In constructions heretofore proposed the fluid entered the vagina near the front thereof, which brought with it the great disadvantage of carrying inwardly into the delicate parts the various germs and impurities, as the current of the cleansing fluid moved inwardly. This is fundamentally wrong in its operation. and in my improved catheter the fluid passes from the. inner parts outwardly thereof. It is particularly wrong to have the outlet openings in proximity to the uterus, as then all the fluid with its impurities passes by the uterus. liurthermore, by the withdrawal of such catheters, all germs, etc., are dragged along the interior of the vagin The object of the present invention, contrary to the forms heretofore proposed, is to start the cleaning at the head of the catheter as the fluid enters the body at the head of the catheter. This causes the current of the cleansing fluid to be directed from within to the outer opening of the vagina. By the use of my improved invention not only the entire surface of the interior of the uterus and vagina obtains a thorough cleansing, but it is also certain that the head and adjacent parts ofthe catheter whenbeing removed will not track along impurities, as otherwise the cleansing would be illusory. In embodiments of my invention the inlet tube and the outlet tube may be arranged one in the other, or may be arranged side by side.

My invention will be more fully described hereinafter and shown in the drawings and finally pointed out in the claims.

In the accompanying drawings,

Fig. 1 is a side view in perspective of an embodiment of my invention,

Fig. 9. is a central longitudinal section ofFig. 1, i

Fig. 3 is a transverse section taken on line 33 of Fig. 1,

Fig. 4 is a transverse section taken on line 4 lof Fig. 1,

Fig. 5 is a sectional view showing a modified form and the application of my improved structure. and

Fig. 6 is asection taken on line 66 of Fig. 1.

Similar characters of reference indicate corresponding parts throughout the various views.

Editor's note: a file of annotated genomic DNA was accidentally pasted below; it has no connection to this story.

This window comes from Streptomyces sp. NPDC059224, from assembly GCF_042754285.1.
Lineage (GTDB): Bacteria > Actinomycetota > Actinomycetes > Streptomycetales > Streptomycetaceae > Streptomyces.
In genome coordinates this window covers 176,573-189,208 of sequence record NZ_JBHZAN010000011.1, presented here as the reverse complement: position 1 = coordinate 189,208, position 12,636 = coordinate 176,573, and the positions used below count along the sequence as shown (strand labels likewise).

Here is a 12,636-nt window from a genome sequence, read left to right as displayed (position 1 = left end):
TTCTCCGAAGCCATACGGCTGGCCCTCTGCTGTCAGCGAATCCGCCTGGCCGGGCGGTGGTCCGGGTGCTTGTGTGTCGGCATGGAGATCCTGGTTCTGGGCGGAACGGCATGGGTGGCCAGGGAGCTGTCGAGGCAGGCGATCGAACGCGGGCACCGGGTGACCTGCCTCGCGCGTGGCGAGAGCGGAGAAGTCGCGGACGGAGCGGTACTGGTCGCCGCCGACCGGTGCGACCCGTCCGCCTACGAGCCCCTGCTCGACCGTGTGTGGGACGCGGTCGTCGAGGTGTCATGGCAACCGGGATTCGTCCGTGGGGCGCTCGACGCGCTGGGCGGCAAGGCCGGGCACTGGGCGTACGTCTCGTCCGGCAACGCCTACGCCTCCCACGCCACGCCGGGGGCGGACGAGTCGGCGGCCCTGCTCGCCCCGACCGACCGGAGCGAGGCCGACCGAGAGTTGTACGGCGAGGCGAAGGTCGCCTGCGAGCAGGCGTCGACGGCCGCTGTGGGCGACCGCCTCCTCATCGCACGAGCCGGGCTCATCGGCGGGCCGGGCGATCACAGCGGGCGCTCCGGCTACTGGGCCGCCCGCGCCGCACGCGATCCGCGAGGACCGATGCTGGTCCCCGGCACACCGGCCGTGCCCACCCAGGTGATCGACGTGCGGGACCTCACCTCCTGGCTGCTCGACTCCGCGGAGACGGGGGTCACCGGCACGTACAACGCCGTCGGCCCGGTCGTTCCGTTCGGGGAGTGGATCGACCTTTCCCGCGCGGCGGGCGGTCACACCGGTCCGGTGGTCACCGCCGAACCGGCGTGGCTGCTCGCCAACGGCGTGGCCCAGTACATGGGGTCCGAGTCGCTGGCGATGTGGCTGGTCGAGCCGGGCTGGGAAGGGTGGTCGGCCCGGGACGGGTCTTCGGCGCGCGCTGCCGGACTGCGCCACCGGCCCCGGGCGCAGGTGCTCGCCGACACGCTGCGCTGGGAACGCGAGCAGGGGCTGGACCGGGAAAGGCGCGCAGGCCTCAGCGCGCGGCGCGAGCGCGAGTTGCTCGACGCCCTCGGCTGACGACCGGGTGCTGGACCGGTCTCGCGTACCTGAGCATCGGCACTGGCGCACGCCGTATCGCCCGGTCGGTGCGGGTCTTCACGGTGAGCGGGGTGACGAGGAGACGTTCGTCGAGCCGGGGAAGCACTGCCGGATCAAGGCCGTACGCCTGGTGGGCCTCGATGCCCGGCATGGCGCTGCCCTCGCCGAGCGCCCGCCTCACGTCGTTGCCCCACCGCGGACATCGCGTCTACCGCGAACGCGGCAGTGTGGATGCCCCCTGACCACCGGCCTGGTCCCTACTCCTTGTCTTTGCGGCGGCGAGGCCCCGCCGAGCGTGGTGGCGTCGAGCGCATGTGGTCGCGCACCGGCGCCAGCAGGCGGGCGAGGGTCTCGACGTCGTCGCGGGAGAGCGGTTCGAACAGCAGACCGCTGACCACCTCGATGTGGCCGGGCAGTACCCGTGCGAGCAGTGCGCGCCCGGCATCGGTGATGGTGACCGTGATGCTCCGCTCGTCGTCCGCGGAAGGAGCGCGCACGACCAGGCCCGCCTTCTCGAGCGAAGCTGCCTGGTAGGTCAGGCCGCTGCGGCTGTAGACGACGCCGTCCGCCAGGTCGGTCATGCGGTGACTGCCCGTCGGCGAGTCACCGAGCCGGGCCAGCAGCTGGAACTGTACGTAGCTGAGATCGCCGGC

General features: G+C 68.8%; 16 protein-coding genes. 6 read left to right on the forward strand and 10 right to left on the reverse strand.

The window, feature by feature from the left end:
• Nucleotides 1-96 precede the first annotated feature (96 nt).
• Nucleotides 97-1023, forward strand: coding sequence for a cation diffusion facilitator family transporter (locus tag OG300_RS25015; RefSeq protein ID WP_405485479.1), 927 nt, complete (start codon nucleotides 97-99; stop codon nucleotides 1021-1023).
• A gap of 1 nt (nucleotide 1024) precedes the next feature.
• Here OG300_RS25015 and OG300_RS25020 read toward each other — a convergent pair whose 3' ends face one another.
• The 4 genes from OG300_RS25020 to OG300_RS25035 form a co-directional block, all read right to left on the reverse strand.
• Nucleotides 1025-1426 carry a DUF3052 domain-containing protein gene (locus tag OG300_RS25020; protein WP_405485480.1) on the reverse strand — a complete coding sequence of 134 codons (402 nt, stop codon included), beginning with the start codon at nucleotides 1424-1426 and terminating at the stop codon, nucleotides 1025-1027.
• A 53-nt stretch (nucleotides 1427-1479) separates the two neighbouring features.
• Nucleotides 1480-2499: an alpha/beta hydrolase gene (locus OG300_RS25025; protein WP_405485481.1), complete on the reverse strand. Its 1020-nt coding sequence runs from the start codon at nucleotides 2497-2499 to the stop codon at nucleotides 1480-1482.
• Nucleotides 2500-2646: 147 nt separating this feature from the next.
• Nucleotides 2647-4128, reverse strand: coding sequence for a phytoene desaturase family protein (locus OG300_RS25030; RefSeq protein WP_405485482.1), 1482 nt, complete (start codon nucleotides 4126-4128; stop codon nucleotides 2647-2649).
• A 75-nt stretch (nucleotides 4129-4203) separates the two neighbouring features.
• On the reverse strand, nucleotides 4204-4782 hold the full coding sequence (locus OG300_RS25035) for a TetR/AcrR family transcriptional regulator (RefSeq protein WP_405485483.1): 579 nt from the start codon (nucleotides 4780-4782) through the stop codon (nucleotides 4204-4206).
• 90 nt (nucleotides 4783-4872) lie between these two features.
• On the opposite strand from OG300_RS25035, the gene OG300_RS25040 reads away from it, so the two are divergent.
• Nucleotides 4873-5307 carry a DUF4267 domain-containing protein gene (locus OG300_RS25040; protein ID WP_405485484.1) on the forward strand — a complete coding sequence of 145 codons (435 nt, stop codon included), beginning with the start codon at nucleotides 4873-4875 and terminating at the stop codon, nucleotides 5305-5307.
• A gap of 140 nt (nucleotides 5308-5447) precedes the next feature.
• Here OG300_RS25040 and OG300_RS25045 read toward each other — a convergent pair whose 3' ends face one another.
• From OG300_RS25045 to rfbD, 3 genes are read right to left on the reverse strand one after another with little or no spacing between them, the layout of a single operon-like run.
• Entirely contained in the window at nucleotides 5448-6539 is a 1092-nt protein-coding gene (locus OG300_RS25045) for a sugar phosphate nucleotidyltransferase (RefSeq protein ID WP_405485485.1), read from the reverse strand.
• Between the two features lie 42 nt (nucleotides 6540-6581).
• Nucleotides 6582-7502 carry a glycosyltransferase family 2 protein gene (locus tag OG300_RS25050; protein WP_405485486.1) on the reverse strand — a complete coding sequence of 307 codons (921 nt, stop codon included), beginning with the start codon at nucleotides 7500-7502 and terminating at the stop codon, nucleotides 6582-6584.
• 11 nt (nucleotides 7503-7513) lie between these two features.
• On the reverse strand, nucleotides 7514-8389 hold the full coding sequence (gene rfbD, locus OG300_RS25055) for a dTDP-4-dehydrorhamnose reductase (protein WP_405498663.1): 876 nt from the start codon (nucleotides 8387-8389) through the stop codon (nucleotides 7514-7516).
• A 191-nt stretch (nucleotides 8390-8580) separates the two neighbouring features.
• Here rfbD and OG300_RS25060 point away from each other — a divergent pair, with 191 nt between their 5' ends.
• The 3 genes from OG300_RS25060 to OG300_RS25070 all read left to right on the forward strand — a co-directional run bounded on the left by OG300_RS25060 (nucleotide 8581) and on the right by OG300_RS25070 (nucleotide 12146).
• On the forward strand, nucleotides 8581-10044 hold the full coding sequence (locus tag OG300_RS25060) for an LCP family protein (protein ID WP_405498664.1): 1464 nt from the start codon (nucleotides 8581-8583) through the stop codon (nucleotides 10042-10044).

Referring to the drawings and more particularly to Figs. 1& thereof,the structure.

there shown consists of an inner inlet tube 10, which 1s provlded at 1ts front portion with the catheter proper "indicated by 11- and preferably made in accordance with the structure shown, described and claimed in my co-pending application Serial No. 556,- 352, filed me on April 24-, 1922. Essentially thislcatheter proper consists of tapering ribs '12, having grooves 13 therebetween and openings 14 ln sttid. grooves as shown particularly in Fig. 4. Other forms of heads may be used instead of the oneust -described. T'hc otherend of the inlet tube 10 is provided-with a constricted portion 16 to which may be readily attached a rubber hose ortube connected withthesupply-of liquid. 1 Exterior to theinlet tube 10 is .an outlet tube 19'which-surroundsthe tube 10 and is made of larger diameter so as to provide a sleeve-like space between the tube l9 and thetube 10, such space being indicated by 20. This space-'20 extends rearwardly and isin communication with the channel 21-formedby an extension tube 22 also having a constricted portion 23, to

which may be readilyfastened a tube or -hoseleading to a discharge container. 'llhe tube 19 extends rearwardly and engages a member 2% surroun-dingthe inlet tuber=10,